Global Democracy’s decline bottoms out.On March 15, 2023 by Yash Pratap Singh
According to a recent report by Freedom House, a nonprofit research organization that conducts research and advocacy on democracy, political freedom, and human rights. The organization was founded in 1941 and is based in Washington, D.C., USA.
Freedom House’s main objective is to promote and protect democratic values and institutions around the world. They accomplish this by researching political rights and civil liberties, producing annual reports on the state of democracy and human rights around the world, and advocating for democratic reforms and human rights protections.
Freedom House’s annual reports, such as the “Freedom in the World” report, are widely recognized as authoritative sources of information on political and civil rights worldwide. The reports use a rating system to rank countries according to their level of political and civil freedom, with countries receiving scores ranging from “free” to “not free.”
Freedom House has been criticized by some for being too closely aligned with U.S. foreign policy interests, but the organization maintains that it is independent and nonpartisan in its research and advocacy.
According to the study “Freedom in the World 2023,” the difference between the number of nations where freedom has increased and decreased is at its smallest point in 17 years. According to the study, freedom decreased in 35 nations, including Nicaragua and Tunisia, and increased in 34 nations, including Kosovo and Kenya. In contrast, 73 nations experienced declines in 2020, while 28 saw improvements.
According to Freedom House president Michael Abramowitz, “We’ve had relentlessly bad news… for really several years,” and this is, I believe, a glimmer of optimism. Based on 15 civic liberty indicators and 10 political rights, researchers assess a nation’s degree of freedom. They assess everything, including the integrity of the election system, political diversity, and the right to free speech as well as the freedom to associate and the application of the law.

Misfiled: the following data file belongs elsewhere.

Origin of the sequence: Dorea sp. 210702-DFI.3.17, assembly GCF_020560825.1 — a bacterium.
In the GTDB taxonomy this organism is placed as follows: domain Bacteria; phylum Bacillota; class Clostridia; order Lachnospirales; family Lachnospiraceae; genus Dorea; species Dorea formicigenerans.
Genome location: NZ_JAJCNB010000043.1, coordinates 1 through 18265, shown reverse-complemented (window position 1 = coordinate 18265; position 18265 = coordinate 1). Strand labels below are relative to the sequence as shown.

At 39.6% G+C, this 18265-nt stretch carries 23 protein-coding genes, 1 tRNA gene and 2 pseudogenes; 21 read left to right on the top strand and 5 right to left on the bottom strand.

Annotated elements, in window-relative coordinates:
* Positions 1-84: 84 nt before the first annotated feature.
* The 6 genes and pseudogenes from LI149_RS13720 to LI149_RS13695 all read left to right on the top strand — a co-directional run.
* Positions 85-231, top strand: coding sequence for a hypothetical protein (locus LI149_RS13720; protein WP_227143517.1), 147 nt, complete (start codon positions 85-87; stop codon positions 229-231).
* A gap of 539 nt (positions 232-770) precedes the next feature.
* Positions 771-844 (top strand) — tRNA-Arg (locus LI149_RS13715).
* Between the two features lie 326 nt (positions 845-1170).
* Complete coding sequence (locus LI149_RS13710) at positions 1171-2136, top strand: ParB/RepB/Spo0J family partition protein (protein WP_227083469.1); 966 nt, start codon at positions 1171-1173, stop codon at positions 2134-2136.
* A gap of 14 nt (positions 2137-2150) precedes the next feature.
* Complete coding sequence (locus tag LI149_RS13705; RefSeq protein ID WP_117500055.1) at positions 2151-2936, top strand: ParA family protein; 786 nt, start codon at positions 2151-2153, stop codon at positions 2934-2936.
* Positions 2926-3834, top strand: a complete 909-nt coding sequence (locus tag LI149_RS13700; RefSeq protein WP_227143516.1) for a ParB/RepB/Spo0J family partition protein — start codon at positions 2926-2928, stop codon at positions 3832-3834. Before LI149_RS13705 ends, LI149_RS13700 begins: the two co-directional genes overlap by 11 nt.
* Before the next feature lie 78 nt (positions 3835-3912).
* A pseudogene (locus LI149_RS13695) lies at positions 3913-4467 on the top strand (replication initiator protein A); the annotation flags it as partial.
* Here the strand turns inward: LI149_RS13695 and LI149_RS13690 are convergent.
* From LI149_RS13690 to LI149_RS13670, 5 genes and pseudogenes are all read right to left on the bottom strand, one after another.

This year, the United States received the same overall rating of 83 points out of a potential 100. Due to more stringent limits on access to abortion, the United States lost ground on civil freedoms but gained ground on political rights thanks to last year’s largely peaceful midterm elections.
According to the report, Finland, Norway, and Sweden are the three most libertarian nations in the globe, scoring 100 points each. With one point each, South Sudan and Syria are the least autonomous nations.
Abramowitz lists several explanations for why increases and decreases in freedom came to a close balance in 2022. He asserts that once the COVID-19 pandemic subsided, nations that had used it to suppress populist demonstrations and secure their power would no longer be able to do so. In some nations, such as the United States and Ukraine, civil society has proven more robust than might have been anticipated.
He claims that in the run-up to the midterm elections, civic organizations in the US concentrated on combating misinformation and poll denial.
Most gubernatorial contenders who claimed they wouldn’t have recognized Joe Biden’s victory in the 2020 presidential election lost their contests in 2022. In states where they are the top election official, election deniers who ran for secretary of state in November lost 8 out of 10 contests.
Many people believed the Russian army would march into Kyiv and overthrow Ukraine’s freely elected government in a matter of days when Russia invaded Ukraine in February 2022. Instead, Ukrainian citizens, who had grown to cherish their freedoms, joined their military and pushed back Russia’s far larger army.
Since the Maidan revolution in 2014, which saw the overthrow of pro-Russian President Viktor Yanukovych, a vibrant civic society has been “flourishing or strengthening,” according to Abramowitz. Despite this, democracy still faces numerous difficulties worldwide.
According to Abramowitz, these include Israel’s government’s threats against judicial independence, which have prompted large-scale demonstrations there, and China’s continued sharing of surveillance technology with other authoritarian states.
India, the biggest democracy in the world, received a score of just 66 out of 100 this year, placing it just above Lesotho and below Hungary. India was demoted from “free” to “partly free” by Freedom House two years ago due to growing pressure on human rights organizations, journalist harassment, and a wave of violence, particularly against Muslims.
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